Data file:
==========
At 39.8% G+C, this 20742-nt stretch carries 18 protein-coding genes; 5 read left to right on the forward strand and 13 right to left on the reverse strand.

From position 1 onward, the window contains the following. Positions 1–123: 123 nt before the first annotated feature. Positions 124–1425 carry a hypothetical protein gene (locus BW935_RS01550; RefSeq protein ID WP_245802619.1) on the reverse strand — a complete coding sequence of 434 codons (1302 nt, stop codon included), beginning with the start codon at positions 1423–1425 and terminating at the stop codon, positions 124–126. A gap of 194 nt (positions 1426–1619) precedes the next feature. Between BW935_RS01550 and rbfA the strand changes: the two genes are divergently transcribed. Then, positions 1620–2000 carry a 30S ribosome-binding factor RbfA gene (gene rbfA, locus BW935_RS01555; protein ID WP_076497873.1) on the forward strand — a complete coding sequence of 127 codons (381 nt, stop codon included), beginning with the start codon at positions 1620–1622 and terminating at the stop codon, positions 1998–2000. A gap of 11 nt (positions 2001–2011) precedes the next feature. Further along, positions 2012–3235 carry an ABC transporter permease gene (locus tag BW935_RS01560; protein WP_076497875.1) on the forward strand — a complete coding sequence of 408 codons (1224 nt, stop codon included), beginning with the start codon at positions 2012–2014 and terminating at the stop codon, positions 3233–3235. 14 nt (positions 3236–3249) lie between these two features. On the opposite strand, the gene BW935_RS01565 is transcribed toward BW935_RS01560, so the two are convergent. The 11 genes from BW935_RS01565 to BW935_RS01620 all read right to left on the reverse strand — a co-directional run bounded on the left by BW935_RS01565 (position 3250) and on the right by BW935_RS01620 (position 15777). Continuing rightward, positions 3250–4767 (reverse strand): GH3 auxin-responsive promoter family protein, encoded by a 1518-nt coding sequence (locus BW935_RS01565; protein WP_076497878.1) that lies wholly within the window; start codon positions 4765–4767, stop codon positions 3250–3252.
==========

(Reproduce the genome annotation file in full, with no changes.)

At 39.8% G+C, this 20742-nt stretch carries 18 protein-coding genes; 5 read left to right on the forward strand and 13 right to left on the reverse strand.

From position 1 onward, the window contains the following. Positions 1–123: 123 nt before the first annotated feature. Positions 124–1425 carry a hypothetical protein gene (locus BW935_RS01550; RefSeq protein ID WP_245802619.1) on the reverse strand — a complete coding sequence of 434 codons (1302 nt, stop codon included), beginning with the start codon at positions 1423–1425 and terminating at the stop codon, positions 124–126. A gap of 194 nt (positions 1426–1619) precedes the next feature. Between BW935_RS01550 and rbfA the strand changes: the two genes are divergently transcribed. Then, positions 1620–2000 carry a 30S ribosome-binding factor RbfA gene (gene rbfA, locus BW935_RS01555; protein ID WP_076497873.1) on the forward strand — a complete coding sequence of 127 codons (381 nt, stop codon included), beginning with the start codon at positions 1620–1622 and terminating at the stop codon, positions 1998–2000. A gap of 11 nt (positions 2001–2011) precedes the next feature. Further along, positions 2012–3235 carry an ABC transporter permease gene (locus tag BW935_RS01560; protein WP_076497875.1) on the forward strand — a complete coding sequence of 408 codons (1224 nt, stop codon included), beginning with the start codon at positions 2012–2014 and terminating at the stop codon, positions 3233–3235. 14 nt (positions 3236–3249) lie between these two features. On the opposite strand, the gene BW935_RS01565 is transcribed toward BW935_RS01560, so the two are convergent. The 11 genes from BW935_RS01565 to BW935_RS01620 all read right to left on the reverse strand — a co-directional run bounded on the left by BW935_RS01565 (position 3250) and on the right by BW935_RS01620 (position 15777). Continuing rightward, positions 3250–4767 (reverse strand): GH3 auxin-responsive promoter family protein, encoded by a 1518-nt coding sequence (locus BW935_RS01565; protein WP_076497878.1) that lies wholly within the window; start codon positions 4765–4767, stop codon positions 3250–3252.